Rides on the deep face of a moving wave

in Surf

For centuries, surfing was a central part of ancient Polynesian culture. Surfing may have first been observed by Europeans at Tahiti in 1767 by Samuel Wallis and the crew members of the Dolphin who were the first Europeans to visit the island in June of that year. Another candidate is the botanist Joseph Banks being part of the first voyage of James Cook on the HMS Endeavour, who arrived on Tahiti on 10 April 1769. Lieutenant James King was the first person to write about the art of surfing on Hawaii when he was completing the journals of Captain James Cook upon Cook's death in 1779.

When Mark Twain visited Hawaii in 1866 he wrote:

In one place we came upon a large company of naked natives, of both sexes and all ages, amusing themselves with the national pastime of surf-bathing.

References to surf riding on planks and single canoe hulls are also verified for pre-contact Samoa, where surfing was called fa'ase'e or se'egalu, and Tonga, far pre-dating the practice of surfing by Hawaiians and eastern Polynesians by over a thousand years.

Surf waves

Swell is generated when wind blows consistently over a large area of open water, called the wind's fetch. The size of a swell is determined by the strength of the wind and the length of its fetch and duration. Because of this, surf tends to be larger and more prevalent on coastlines exposed to large expanses of ocean traversed by intense low pressure systems.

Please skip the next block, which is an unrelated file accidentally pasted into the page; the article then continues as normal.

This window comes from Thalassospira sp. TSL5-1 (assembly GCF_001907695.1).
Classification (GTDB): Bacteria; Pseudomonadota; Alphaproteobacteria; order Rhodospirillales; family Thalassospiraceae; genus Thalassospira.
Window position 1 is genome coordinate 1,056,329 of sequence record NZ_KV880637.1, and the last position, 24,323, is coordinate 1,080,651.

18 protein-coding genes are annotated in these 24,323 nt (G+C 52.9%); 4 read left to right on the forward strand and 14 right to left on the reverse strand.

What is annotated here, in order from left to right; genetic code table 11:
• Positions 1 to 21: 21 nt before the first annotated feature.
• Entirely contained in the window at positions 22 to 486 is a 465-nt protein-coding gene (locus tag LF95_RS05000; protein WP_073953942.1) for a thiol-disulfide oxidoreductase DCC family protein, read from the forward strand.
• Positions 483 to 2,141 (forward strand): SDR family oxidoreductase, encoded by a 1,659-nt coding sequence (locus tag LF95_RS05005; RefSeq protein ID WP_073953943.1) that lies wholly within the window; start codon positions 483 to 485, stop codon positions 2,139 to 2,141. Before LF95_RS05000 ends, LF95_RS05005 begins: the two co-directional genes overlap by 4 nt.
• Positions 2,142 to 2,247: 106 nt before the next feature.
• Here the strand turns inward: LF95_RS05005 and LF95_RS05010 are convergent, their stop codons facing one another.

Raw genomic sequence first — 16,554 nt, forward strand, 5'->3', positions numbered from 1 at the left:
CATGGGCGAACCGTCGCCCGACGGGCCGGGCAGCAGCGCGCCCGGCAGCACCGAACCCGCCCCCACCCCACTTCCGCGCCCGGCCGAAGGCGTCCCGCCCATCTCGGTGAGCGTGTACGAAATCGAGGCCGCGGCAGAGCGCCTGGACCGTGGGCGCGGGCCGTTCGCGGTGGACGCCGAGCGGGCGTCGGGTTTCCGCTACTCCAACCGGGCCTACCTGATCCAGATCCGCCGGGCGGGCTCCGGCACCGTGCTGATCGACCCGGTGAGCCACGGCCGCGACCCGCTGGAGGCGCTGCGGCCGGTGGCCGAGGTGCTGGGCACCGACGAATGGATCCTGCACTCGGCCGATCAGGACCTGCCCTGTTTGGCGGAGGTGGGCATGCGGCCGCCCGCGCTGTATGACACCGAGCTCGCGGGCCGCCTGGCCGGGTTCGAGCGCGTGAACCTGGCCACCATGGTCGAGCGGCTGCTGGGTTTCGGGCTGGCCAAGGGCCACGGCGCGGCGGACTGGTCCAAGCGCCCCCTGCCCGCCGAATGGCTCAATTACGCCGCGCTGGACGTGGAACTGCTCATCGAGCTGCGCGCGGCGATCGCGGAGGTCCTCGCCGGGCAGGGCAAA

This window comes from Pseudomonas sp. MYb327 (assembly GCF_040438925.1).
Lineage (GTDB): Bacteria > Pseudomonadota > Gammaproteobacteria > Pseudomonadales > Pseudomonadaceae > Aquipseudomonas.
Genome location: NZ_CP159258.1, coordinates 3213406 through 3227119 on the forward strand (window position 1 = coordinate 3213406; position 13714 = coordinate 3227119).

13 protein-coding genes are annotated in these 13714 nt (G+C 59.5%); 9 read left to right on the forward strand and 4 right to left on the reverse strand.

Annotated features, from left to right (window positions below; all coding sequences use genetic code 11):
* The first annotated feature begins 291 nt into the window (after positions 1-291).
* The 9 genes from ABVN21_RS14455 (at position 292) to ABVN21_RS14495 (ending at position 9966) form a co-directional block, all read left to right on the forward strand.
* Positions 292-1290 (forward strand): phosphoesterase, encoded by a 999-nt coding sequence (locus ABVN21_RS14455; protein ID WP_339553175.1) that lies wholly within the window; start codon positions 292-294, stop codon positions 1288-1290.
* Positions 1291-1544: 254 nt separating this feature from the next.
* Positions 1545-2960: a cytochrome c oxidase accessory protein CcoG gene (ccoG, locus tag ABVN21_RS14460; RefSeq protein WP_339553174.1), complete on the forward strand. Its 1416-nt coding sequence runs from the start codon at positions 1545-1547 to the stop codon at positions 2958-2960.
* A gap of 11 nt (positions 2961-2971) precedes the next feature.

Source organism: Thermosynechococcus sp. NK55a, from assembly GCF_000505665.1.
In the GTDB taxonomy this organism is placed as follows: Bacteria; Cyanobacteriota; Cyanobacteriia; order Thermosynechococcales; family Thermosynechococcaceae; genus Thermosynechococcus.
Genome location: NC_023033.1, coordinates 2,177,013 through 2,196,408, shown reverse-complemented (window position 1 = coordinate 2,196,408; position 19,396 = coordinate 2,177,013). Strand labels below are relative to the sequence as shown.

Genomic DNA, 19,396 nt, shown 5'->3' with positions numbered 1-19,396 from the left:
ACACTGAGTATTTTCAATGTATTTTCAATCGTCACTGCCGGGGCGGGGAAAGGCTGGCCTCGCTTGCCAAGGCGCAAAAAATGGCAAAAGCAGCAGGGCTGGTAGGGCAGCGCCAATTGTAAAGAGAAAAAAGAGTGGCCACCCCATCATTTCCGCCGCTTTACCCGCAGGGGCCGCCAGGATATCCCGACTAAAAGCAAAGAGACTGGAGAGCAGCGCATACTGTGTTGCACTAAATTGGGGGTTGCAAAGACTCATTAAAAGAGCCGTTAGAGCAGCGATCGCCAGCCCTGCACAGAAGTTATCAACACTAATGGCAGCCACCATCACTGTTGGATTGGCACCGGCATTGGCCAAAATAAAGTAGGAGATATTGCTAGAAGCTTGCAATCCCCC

Local wind conditions affect wave quality, since the surface of a wave can become choppy in blustery conditions. Ideal conditions include a light to moderate "offshore" wind, because it blows into the front of the wave, making it a "barrel" or "tube" wave. Waves are Left handed and Right Handed depending upon the breaking formation of the wave.

Waves are generally recognized by the surfaces over which they break. For example, there are Beach breaks, Reef breaks and Point breaks.

Wave intensity

Fast Medium Slow
The Cobra Teahupoo Shark Island
Speedies, Gnaraloo Banzai Pipeline --
Lagundri Bay, Superbank Jeffreys Bay, Bells Beach Angourie Point


Standup surfing begins when the surfer paddles toward shore in an attempt to match the speed of the wave (The same applies whether the surfer is standup paddling, bodysurfing, boogie-boarding or using some other type of watercraft, such as a waveski or kayak.). Once the wave begins to carry the surfer forward, the surfer stands up and proceeds to ride the wave. The basic idea is to position the surfboard so it is just ahead of the breaking part (whitewash) of the wave. A common problem for beginners is being able to catch the wave at all.

Surfers' skills are tested by their ability to control their board in difficult conditions, riding challenging waves, and executing maneuvers such as strong turns and cutbacks (turning board back to the breaking wave) and carving (a series of strong back-to-back maneuvers). More advanced skills include the floater (riding on top of the breaking curl of the wave), and off the lip (banking off the breaking wave). A newer addition to surfing is the progression of the air whereby a surfer propels off the wave entirely up into the air, and then successfully lands the board back on the wave. [source]